FULL TEXT | Homily delivered by Manila Archbishop Jose F. Cardinal Advincula during the Solemn Eucharistic Celebration and Ordination to the Sacred Order of Deacons at the Manila Cathedral on Nov. 20, 2021, at 9 a.m.

My dear brothers and sisters in Christ, we are filled with joy to gather in this Eucharist for the ordination of our five brothers to the diaconate. Even though we are still in the pandemic, we have to proceed with the ordination because God’s call never stops and God’s desire that his people he cared for and served continues. Every ordination is a sign that God never abandons us. He continues to choose people to serve and become instruments of his love, compassion and mercy to all.

Brothers Xavier Paul, Viel, Aldwin, Oman and Tom, you learned in Theology that the ordination to the diaconate is ordinatio non ad sacerdotium, sed ad ministerium. You are being ordained not for the priesthood but for ministry, for service. That is why you are called deacons which comes from the Greek word Diaconia which means service. You are ordained today in order to serve. Diaconia is not a stage but a lifestyle. And so your ordination today is as a renew into a whole life of service. A commitment you have to keep until your last breath.

Our readings today give some indications to what service in the church is all about. Our First Reading reminds us that service is a call. Carl Rahner intimates that it is the secret for which you were born. The Lord does said to Jeremiah, “Before I formed you in the womb, I knew you. Before you were born, I dedicated you a prophet to the nations. I appointed you. This morning, allow yourself to gasp on this call. Remember with gratitude this call of love, this call to serve.

Just before this homily, we started the rite of ordination by calling each one of you by name and you responded, present. The simple rite of the election of candidates reminds you that you are not here simply because you want to be ordained. You are here because you are called. You are called by name. You are called personally by God and this personal and loving call awaits your courageous response. When you answered present, you are not simply stating the fact that you are physically here. Your response also shows your readiness to serve.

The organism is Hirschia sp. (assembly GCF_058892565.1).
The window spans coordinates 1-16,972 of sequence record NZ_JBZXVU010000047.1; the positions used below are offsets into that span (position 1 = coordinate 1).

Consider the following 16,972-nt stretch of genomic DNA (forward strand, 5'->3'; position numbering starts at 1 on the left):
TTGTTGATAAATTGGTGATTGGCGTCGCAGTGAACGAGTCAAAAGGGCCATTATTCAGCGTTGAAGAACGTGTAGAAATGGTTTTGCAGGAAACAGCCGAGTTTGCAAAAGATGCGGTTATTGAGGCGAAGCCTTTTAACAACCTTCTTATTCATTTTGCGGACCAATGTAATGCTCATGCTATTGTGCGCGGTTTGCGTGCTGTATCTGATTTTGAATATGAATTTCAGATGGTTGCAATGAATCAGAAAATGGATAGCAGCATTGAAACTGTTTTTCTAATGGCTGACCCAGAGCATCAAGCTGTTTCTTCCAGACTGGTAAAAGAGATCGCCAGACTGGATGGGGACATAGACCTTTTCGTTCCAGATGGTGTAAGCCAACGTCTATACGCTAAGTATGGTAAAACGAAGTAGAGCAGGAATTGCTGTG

The call of God comes everyday in your ministerial life in various ways. It will come through the people you serve, through young people, through the poor and even through your enemies. When you hear God’s call through them, may you still say, present. May your response to God’s call remain as eager and as passionate as you responded today.

Our Second Reading from the Second Letter of Paul to the Corinthians reminds us that the primary disposition in service is humility. Even with the competence, talents, capabilities and other gifts that you bring with you to the ministry, you still are earthen vessels. Keep this in mind so that you can also recognize that the surpassing power comes from God and not from us. We are humble servants for as St. Paul puts it, “We do not preach ourselves but Jesus Christ as Lord and ourselves as your slaves for the sake of Jesus.”

After this homily, those in charge of your formation will testify that you have been found worthy. But the Church directs the Bishop to respond with these words, “Rely on the help of the Lord God and our Savior Jesus Christ, we choose these our brothers for the Order of the Diaconate. And everybody affirms this with gratitude by saying, “Thanks be to God.” We acknowledge that everything is gift. That even our call, our desire to serve and our strength to serve are God’s gift to us and his people. Our call to serve is a call to rely on the help of the Lord.

Finally, the gospel. Jesus presents himself as a model of service and reminds his disciples and all of us that we are called not to be served but to serve. While the world teaches that greatness comes from lording it over and making authority over others felt, in the heart of Jesus, greatness is seen in a servant who washes the feet even of his betrayer, in a servant whose towel gets dirtier because he is willing to touch even the built, the grind, the ugliness and the pain that mark people’s lives.

My dear brothers and sisters, thank you to all of you for being here today to witness the ordination of our brothers. To the parents and family of our ordinandi, thank you for your generosity in offering your sons to the Church. Thank you for nourishing in your homes the seeds of vocation that God implanted in their hearts. Thank you also to the seminary community, the different parishes, families and institutions who have been part of our ordinandi’s formation. May our new deacons find in you an example of humble and faithful service to God and his church.

We trust our brothers to the maternal care of the Blessed Virgin Mary. Let us pray that they may faithfully respond to the call of God, that they may remain eager and passionate in their yes to the Lord’s mission each day. That they may follow Jesus’ example of humble service. Amen. (RCAM-AOC | Photo by Maricar Santos/RCAM-AOC | Photo Gallery)



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